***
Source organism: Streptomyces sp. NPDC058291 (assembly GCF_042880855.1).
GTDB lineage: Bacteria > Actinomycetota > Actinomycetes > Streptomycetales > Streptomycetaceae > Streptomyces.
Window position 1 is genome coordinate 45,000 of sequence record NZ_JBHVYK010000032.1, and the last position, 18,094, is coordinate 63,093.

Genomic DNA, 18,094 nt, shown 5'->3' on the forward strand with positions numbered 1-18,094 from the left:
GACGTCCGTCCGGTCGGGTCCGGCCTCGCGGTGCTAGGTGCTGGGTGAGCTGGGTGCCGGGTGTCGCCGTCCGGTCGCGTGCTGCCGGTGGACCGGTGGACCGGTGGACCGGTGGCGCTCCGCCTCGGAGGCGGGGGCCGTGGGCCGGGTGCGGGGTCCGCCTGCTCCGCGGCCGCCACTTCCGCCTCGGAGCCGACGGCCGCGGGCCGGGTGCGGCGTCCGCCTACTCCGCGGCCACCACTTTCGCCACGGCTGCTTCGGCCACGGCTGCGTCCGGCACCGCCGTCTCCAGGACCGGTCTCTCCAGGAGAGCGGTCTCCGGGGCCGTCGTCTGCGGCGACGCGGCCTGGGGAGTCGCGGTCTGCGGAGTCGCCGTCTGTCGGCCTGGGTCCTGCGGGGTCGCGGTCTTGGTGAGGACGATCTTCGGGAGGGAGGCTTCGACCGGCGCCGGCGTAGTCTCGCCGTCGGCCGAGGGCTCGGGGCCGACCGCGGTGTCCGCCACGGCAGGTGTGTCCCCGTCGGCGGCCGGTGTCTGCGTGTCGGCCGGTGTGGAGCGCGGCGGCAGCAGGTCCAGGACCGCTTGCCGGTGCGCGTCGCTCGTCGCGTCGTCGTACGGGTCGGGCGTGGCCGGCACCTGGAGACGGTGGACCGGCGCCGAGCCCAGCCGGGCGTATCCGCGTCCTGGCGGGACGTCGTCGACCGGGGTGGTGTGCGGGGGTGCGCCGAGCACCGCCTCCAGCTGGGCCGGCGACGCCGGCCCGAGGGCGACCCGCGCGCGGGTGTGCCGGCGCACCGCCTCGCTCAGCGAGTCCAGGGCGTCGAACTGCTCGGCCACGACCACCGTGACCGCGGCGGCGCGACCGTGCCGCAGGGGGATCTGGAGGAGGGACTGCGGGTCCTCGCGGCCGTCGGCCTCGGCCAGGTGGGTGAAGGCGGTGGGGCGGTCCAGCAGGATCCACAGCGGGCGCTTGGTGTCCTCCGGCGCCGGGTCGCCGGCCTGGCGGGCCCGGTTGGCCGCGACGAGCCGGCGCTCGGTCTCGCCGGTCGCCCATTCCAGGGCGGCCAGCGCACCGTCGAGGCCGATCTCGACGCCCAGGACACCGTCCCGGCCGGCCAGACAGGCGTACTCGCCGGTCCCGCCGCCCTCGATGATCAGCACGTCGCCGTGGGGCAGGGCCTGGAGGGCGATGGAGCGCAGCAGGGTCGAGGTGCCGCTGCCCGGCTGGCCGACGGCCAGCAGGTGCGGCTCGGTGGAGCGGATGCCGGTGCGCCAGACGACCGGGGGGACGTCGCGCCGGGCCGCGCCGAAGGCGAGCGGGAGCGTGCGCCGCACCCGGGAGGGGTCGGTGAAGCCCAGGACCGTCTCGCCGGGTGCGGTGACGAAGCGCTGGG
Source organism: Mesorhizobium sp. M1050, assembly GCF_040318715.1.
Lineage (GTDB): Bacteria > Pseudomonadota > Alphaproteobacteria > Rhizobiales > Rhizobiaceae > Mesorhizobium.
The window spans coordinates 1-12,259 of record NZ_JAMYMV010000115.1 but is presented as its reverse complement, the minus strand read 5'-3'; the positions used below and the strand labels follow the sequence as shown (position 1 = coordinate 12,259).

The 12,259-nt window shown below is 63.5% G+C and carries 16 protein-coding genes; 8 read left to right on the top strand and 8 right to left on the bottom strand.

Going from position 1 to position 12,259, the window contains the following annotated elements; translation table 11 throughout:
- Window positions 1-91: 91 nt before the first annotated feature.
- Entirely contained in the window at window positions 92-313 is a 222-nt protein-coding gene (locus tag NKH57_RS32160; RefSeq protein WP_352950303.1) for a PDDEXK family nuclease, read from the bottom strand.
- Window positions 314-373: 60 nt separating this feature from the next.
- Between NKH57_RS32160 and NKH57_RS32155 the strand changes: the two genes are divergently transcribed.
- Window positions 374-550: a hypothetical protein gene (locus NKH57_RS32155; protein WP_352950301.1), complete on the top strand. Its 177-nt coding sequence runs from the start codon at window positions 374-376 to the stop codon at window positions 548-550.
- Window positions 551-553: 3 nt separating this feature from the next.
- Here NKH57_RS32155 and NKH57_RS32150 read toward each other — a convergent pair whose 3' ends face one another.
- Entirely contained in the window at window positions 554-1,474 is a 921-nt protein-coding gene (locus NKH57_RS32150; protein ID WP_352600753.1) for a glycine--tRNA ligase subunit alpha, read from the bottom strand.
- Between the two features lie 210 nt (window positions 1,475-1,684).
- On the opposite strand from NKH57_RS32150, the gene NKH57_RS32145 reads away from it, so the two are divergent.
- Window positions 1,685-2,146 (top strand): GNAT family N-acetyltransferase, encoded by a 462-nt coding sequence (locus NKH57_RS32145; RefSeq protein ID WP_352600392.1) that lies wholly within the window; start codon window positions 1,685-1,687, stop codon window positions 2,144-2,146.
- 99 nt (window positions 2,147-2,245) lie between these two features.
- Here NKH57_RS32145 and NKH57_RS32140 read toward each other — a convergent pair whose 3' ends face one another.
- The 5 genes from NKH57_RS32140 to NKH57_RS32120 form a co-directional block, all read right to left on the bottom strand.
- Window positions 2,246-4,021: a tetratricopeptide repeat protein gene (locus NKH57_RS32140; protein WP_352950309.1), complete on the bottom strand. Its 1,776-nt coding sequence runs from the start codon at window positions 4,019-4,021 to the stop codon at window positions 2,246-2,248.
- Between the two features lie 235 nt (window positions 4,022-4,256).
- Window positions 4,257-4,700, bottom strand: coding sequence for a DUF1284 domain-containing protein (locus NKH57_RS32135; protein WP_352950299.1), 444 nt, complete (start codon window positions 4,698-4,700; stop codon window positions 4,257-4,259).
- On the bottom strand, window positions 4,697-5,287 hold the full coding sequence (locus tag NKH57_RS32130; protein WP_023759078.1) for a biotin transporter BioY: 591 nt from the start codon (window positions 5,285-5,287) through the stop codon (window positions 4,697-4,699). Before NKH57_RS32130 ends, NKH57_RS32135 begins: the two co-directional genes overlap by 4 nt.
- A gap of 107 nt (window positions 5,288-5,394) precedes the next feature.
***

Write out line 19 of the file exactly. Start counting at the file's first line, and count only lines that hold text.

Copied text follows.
- Between the two features lie 210 nt (window positions 1,475-1,684).